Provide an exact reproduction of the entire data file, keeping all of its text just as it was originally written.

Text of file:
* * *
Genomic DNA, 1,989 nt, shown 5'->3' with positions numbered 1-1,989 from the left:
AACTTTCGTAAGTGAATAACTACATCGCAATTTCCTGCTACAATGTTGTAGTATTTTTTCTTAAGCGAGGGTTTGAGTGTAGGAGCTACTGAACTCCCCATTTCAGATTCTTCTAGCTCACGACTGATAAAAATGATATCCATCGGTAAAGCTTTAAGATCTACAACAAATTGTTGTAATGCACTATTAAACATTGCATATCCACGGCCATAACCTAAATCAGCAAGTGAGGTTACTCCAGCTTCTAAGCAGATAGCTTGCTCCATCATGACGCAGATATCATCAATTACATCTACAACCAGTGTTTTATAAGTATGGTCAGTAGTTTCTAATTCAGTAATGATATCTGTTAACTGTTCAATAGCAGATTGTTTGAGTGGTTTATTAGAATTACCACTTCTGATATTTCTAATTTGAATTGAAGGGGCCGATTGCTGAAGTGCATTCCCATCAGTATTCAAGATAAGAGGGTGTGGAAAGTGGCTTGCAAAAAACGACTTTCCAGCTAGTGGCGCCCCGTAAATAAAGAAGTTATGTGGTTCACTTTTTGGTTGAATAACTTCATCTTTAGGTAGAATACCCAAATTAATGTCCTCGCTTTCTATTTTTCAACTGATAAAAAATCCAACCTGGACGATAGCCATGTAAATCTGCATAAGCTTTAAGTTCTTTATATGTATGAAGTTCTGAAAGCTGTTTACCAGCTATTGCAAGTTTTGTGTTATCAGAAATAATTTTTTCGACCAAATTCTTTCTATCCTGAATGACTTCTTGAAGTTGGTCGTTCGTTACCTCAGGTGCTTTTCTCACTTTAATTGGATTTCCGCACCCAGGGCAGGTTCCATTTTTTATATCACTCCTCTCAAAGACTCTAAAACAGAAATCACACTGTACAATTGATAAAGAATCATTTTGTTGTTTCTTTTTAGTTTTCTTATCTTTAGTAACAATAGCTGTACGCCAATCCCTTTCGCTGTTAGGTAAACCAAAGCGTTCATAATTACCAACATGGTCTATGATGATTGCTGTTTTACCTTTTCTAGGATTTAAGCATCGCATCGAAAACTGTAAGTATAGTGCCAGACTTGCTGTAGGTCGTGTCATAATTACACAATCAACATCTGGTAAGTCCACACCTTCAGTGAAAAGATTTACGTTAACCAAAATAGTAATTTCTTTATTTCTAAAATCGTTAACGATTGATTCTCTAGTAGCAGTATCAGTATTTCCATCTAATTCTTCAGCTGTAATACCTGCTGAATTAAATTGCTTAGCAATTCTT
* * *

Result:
Genomic DNA, 1,989 nt, shown 5'->3' with positions numbered 1-1,989 from the left:
AACTTTCGTAAGTGAATAACTACATCGCAATTTCCTGCTACAATGTTGTAGTATTTTTTCTTAAGCGAGGGTTTGAGTGTAGGAGCTACTGAACTCCCCATTTCAGATTCTTCTAGCTCACGACTGATAAAAATGATATCCATCGGTAAAGCTTTAAGATCTACAACAAATTGTTGTAATGCACTATTAAACATTGCATATCCACGGCCATAACCTAAATCAGCAAGTGAGGTTACTCCAGCTTCTAAGCAGATAGCTTGCTCCATCATGACGCAGATATCATCAATTACATCTACAACCAGTGTTTTATAAGTATGGTCAGTAGTTTCTAATTCAGTAATGATATCTGTTAACTGTTCAATAGCAGATTGTTTGAGTGGTTTATTAGAATTACCACTTCTGATATTTCTAATTTGAATTGAAGGGGCCGATTGCTGAAGTGCATTCCCATCAGTATTCAAGATAAGAGGGTGTGGAAAGTGGCTTGCAAAAAACGACTTTCCAGCTAGTGGCGCCCCGTAAATAAAGAAGTTATGTGGTTCACTTTTTGGTTGAATAACTTCATCTTTAGGTAGAATACCCAAATTAATGTCCTCGCTTTCTATTTTTCAACTGATAAAAAATCCAACCTGGACGATAGCCATGTAAATCTGCATAAGCTTTAAGTTCTTTATATGTATGAAGTTCTGAAAGCTGTTTACCAGCTATTGCAAGTTTTGTGTTATCAGAAATAATTTTTTCGACCAAATTCTTTCTATCCTGAATGACTTCTTGAAGTTGGTCGTTCGTTACCTCAGGTGCTTTTCTCACTTTAATTGGATTTCCGCACCCAGGGCAGGTTCCATTTTTTATATCACTCCTCTCAAAGACTCTAAAACAGAAATCACACTGTACAATTGATAAAGAATCATTTTGTTGTTTCTTTTTAGTTTTCTTATCTTTAGTAACAATAGCTGTACGCCAATCCCTTTCGCTGTTAGGTAAACCAAAGCGTTCATAATTACCAACATGGTCTATGATGATTGCTGTTTTACCTTTTCTAGGATTTAAGCATCGCATCGAAAACTGTAAGTATAGTGCCAGACTTGCTGTAGGTCGTGTCATAATTACACAATCAACATCTGGTAAGTCCACACCTTCAGTGAAAAGATTTACGTTAACCAAAATAGTAATTTCTTTATTTCTAAAATCGTTAACGATTGATTCTCTAGTAGCAGTATCAGTATTTCCATCTAATTCTTCAGCTGTAATACCTGCTGAATTAAATTGCTTAGCAATTCTT